Passinwind I Know Nothing Supporting Member

    Actually, I think a 9V system will likely suffer even more. My EUB goes completely in the tank when the battery gets to 8.7 volts. I know the exact number from painful experience.

    I modified one bass long ago to use external power. It's a pain, but it allowed me to use some circuitry that flat out wouldn't cut it with batteries. My EBS has facility to provide external power, and I may well implement that soon.
     
  7. DWBass

    DWBass The Funkfather

    There's always the new 9v Lithium Ultralife batteries. Guaranteed to last 10 years if used in a smoke detector. Since smoke detectors are 'always' on, I'm sure they would last quite a while if used in an active bass.
     
  8. The statement on voltage is not, to my knowledge, correct. MaHa makes 8.6V rechargeables, and AccuPower (and others) make 9.0V (nominal) that apparently charge to 9.4Vs in reality.

    The other thing to keep in mind is that there are 200mAH rechargeable 9V batteries, which will last longer than the 150mAH or so cheap ones you get at a local store.

    I think that the shorter life is probably a real issue and may be a stumbling point for some. I do nearly all of my playing at home, so I can run out of juice and just wait to recharge! Not necessarily a risk you want to take while on stage I suppose.

    [Ironically, my cordless mouse just let me know that the rechargeable batteries are running low, time to get off the computer and charge the mouse!]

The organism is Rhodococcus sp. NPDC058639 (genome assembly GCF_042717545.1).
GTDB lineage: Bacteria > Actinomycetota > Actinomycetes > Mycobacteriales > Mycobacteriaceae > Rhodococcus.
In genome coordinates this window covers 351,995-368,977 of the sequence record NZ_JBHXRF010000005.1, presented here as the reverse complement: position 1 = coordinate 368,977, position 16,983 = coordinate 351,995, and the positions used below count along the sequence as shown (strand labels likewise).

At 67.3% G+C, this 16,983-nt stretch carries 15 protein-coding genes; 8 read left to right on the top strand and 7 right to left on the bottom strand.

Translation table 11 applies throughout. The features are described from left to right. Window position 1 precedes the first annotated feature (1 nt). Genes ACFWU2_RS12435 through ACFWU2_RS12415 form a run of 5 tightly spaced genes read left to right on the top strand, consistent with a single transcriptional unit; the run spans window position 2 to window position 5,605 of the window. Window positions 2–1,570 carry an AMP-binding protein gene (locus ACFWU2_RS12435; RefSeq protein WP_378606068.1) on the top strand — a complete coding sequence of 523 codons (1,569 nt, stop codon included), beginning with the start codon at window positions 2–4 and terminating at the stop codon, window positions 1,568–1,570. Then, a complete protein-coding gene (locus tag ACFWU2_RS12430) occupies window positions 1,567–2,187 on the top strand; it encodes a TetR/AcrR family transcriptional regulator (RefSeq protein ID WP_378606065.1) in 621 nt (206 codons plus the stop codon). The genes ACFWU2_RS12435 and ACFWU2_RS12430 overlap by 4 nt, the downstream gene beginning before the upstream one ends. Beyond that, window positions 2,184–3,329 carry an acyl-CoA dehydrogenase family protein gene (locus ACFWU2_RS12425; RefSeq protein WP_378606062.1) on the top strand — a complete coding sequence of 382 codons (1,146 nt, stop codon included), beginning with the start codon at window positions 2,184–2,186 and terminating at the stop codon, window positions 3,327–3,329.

9. A9X

    A9X

    Dec 27, 2003
    Sinny, Oztraya
    Precisely why my customs and some of my others will be/are externally supplied. Low voltage, low current electronics suck sonically compared to what you can do without a 9V/1mA limitation.
     
  10. jivetkr

    jivetkr

    May 15, 2002
    NJ
    DWBass is very right.

    I had one of these in my old thumb bass & it lasted almost 2 years. In fact, its probably still going strong, cause I sold the bass with the battery still going.
     
  11. Passinwind

    Passinwind I Know Nothing Supporting Member

    Older NiCad designs and first generation NiMH ones both were as low as 7.2 volts, at full charge. I just spent quite a while surfing the new designs, thanks for the heads-up. Not sure about my EUB, but those look good for many other devices I have. My wife was just bugging me last night about all the dead alkalines we have kicking around.
     
  12. Ed Denton

    Ed Denton Guest

    Aug 25, 2004
    Alamogordo, NM
    I was wondering the same thiing. I have a custom bass with an EMG35 which claims to last 3000 hours per battery . The battery is under the pickgaurd and to change battery you must take off the pickgaurd. I was wondering if I put a rechargable battery and mount a recepticle in the pickgaurd that i can plug the charger in to. That way I dont have to remove the pickgaurd at battery changes. The battery is isolated when the 1/4 inch guitar cable is unpluged. :hyper:
     
  13. bigbeefdog

    bigbeefdog Who let the dogs in?

    Jul 7, 2003
    Mandeville, LA
    I did it the "hot, fast & cheap" way....

    Picked up a selectable-voltage, reversible-polarity AC-to-DC universal adapter for $5 at Big Lots. :D Among it's many device connections is a 9V snap-on.

    Wouldn't do this for gigs, but it works just fine for practice.